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Seasonal Allergies and COPD: Tips to Avoid Complications

COPD: An Overview

Chronic obstructive pulmonary disease (COPD) is a group of lung
conditions usually made up of chronic bronchitis and emphysema. COPD is
commonly linked to a history of smoking cigarettes. The condition results in
airway blockages and causes serious breathing difficulties. Symptoms include:

  • persistent cough
  • wheezing
  • fatigue
  • shortness of breath
  • feeling winded after activities that weren’t difficult in
    the past
  • coughing up mucus

Why Do I Have Seasonal Allergies?

Seasonal allergies are very common. Millions of people deal with
the itchy, watery eyes and stuffy noses caused by seasonal allergies every day.
These symptoms occur when your immune system reacts to pollen or mold that
you’ve inhaled, and fights it as if it were a bacteria or a virus. People with
COPD seem to be more likely to develop other breathing conditions. Of course,
if you have COPD, you have enough trouble breathing already.

Are My Allergies Serious?

Seasonal allergies are just a nuisance for most people. For COPD
patients, however, any extra condition that makes breathing difficult is
automatically more serious. According to one recent study at the Johns Hopkins Allergy
and Asthma Center, COPD patients with seasonal allergies suffered from worsened
respiratory symptoms like coughing and wheezing. They were also significantly
more likely to need medical treatment for their symptoms.

How Can I Avoid Serious Complications?

The best thing you can do is avoid potential allergens.
Unfortunately, allergens are all around. If you know your triggers, you already
have a head start. You can take steps now to reduce your contact with specific
allergens that worsen your symptoms. Read on for tips on avoiding common
allergens that could make your COPD symptoms worse.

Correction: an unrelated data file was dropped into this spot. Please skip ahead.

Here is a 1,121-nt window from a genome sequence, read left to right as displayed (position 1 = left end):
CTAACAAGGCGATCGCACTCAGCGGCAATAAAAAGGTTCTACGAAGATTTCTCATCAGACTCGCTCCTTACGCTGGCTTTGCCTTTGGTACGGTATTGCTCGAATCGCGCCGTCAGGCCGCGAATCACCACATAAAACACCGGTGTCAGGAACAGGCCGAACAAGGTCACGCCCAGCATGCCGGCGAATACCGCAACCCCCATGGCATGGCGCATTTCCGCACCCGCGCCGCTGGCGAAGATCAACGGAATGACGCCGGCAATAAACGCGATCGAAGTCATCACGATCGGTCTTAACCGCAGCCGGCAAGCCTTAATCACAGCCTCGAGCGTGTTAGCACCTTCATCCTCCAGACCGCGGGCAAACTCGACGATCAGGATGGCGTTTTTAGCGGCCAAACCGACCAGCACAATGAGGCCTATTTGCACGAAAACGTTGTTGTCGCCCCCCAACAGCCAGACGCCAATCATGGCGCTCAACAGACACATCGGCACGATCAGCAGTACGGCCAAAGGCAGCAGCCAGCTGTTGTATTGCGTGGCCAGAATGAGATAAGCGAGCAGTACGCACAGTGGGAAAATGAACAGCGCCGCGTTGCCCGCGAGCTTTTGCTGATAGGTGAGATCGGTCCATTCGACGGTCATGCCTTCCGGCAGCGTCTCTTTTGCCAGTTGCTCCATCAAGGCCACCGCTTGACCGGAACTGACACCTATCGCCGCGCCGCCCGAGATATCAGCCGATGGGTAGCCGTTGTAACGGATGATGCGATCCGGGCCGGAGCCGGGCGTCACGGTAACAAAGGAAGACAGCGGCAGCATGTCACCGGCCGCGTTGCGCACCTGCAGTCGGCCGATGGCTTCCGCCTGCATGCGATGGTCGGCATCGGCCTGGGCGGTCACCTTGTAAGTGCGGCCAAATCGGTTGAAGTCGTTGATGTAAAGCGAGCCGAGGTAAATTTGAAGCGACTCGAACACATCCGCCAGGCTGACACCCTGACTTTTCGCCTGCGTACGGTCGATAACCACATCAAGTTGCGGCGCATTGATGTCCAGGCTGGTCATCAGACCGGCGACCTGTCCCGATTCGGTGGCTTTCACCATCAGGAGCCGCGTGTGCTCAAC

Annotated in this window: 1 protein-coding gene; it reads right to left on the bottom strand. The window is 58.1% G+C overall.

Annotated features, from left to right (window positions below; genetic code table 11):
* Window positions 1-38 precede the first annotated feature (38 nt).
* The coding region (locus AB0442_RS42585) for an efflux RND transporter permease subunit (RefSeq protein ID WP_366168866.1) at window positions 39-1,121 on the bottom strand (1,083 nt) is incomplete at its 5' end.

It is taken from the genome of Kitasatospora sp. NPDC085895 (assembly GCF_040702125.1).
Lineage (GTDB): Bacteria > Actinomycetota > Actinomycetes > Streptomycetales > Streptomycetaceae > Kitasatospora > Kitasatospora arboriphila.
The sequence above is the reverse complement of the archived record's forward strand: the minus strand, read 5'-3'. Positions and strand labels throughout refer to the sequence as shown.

Know Before You Go

Check out the National Allergy Bureau’s website before you
leave the house. They have a great interactive map you can use to find the
current pollen and mold counts for your area. You can dig even deeper and find
the levels for particular types of pollen, including trees, weeds, and grass.
You may wish to plan outings on days when pollen and mold levels are lower to
reduce your allergy symptoms.

Stay Inside

It’s best to stay inside when the air quality in your area is
poor. For COPD patients, an Air Quality Index above 100 can wreak havoc on
respiratory symptoms. A good resource for checking air quality is AirNow. If you
have to go outside, try wearing a mask to filter allergens and irritants. When
you get home, change your clothes and maybe even jump in the shower to keep
from spreading pollen throughout your house.

Treat Your Symptoms

As soon as you notice itchy eyes or a runny nose, take an
over-the-counter antihistamine. Medications like Benadryl and Zyrtec can stop
your immune response to allergy triggers in its tracks, preventing serious
breathing difficulties. Nasal steroids, decongestants, and inhalers can help
open clogged airways.

Allergy-Proof Your Environment

Install a good filtration system in your air conditioner, and
keep windows closed when pollen counts are high. Buy a cabin air filter for
your car that is specifically designed to keep allergens out. Vacuum and dust
regularly to get rid of any pollen or mold spores that you may have tracked in
from outside.

Talk to Your Doctor

Talk to your doctor about your allergy symptoms, and how
seasonal allergies affect your COPD. He or she may want you to try a
prescription allergy medication. They may also advise you to use your inhaler
more often during peak allergy season. A skin test can help determine exactly
which allergens give you problems. Allergy shots may be recommended for
preventing further complications.

Posted by: Dr.Health

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